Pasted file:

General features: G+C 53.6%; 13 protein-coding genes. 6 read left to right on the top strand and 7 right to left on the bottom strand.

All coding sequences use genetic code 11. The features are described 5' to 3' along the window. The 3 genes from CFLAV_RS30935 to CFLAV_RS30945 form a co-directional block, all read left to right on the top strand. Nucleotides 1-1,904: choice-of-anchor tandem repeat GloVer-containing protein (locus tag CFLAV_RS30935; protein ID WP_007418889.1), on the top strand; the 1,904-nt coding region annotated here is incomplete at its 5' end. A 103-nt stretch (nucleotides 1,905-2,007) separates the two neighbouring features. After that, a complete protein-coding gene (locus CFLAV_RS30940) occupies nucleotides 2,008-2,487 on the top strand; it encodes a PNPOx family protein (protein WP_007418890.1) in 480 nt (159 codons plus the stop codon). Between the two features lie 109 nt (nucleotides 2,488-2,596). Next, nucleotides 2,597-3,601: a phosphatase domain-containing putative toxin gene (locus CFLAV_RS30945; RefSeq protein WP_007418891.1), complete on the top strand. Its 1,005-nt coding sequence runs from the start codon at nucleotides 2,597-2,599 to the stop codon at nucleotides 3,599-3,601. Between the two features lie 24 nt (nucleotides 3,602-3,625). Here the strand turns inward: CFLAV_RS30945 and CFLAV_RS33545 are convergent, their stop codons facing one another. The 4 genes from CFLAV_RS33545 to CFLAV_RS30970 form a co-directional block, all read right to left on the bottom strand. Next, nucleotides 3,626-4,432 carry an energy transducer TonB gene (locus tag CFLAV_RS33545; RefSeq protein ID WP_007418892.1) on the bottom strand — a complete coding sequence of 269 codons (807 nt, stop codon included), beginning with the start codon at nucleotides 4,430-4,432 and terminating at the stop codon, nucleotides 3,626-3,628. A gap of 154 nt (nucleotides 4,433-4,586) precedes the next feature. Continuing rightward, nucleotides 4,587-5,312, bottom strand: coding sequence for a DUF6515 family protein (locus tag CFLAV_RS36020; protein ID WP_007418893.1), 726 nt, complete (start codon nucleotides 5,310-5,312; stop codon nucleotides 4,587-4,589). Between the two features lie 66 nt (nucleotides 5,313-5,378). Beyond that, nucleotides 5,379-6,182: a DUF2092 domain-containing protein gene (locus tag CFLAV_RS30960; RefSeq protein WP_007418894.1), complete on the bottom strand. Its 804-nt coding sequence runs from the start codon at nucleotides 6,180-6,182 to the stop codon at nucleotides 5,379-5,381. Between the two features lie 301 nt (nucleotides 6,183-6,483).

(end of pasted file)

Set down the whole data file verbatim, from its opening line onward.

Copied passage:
General features: G+C 53.6%; 13 protein-coding genes. 6 read left to right on the top strand and 7 right to left on the bottom strand.

All coding sequences use genetic code 11. The features are described 5' to 3' along the window. The 3 genes from CFLAV_RS30935 to CFLAV_RS30945 form a co-directional block, all read left to right on the top strand. Nucleotides 1-1,904: choice-of-anchor tandem repeat GloVer-containing protein (locus tag CFLAV_RS30935; protein ID WP_007418889.1), on the top strand; the 1,904-nt coding region annotated here is incomplete at its 5' end. A 103-nt stretch (nucleotides 1,905-2,007) separates the two neighbouring features. After that, a complete protein-coding gene (locus CFLAV_RS30940) occupies nucleotides 2,008-2,487 on the top strand; it encodes a PNPOx family protein (protein WP_007418890.1) in 480 nt (159 codons plus the stop codon). Between the two features lie 109 nt (nucleotides 2,488-2,596). Next, nucleotides 2,597-3,601: a phosphatase domain-containing putative toxin gene (locus CFLAV_RS30945; RefSeq protein WP_007418891.1), complete on the top strand. Its 1,005-nt coding sequence runs from the start codon at nucleotides 2,597-2,599 to the stop codon at nucleotides 3,599-3,601. Between the two features lie 24 nt (nucleotides 3,602-3,625). Here the strand turns inward: CFLAV_RS30945 and CFLAV_RS33545 are convergent, their stop codons facing one another. The 4 genes from CFLAV_RS33545 to CFLAV_RS30970 form a co-directional block, all read right to left on the bottom strand. Next, nucleotides 3,626-4,432 carry an energy transducer TonB gene (locus tag CFLAV_RS33545; RefSeq protein ID WP_007418892.1) on the bottom strand — a complete coding sequence of 269 codons (807 nt, stop codon included), beginning with the start codon at nucleotides 4,430-4,432 and terminating at the stop codon, nucleotides 3,626-3,628. A gap of 154 nt (nucleotides 4,433-4,586) precedes the next feature. Continuing rightward, nucleotides 4,587-5,312, bottom strand: coding sequence for a DUF6515 family protein (locus tag CFLAV_RS36020; protein ID WP_007418893.1), 726 nt, complete (start codon nucleotides 5,310-5,312; stop codon nucleotides 4,587-4,589). Between the two features lie 66 nt (nucleotides 5,313-5,378). Beyond that, nucleotides 5,379-6,182: a DUF2092 domain-containing protein gene (locus tag CFLAV_RS30960; RefSeq protein WP_007418894.1), complete on the bottom strand. Its 804-nt coding sequence runs from the start codon at nucleotides 6,180-6,182 to the stop codon at nucleotides 5,379-5,381. Between the two features lie 301 nt (nucleotides 6,183-6,483).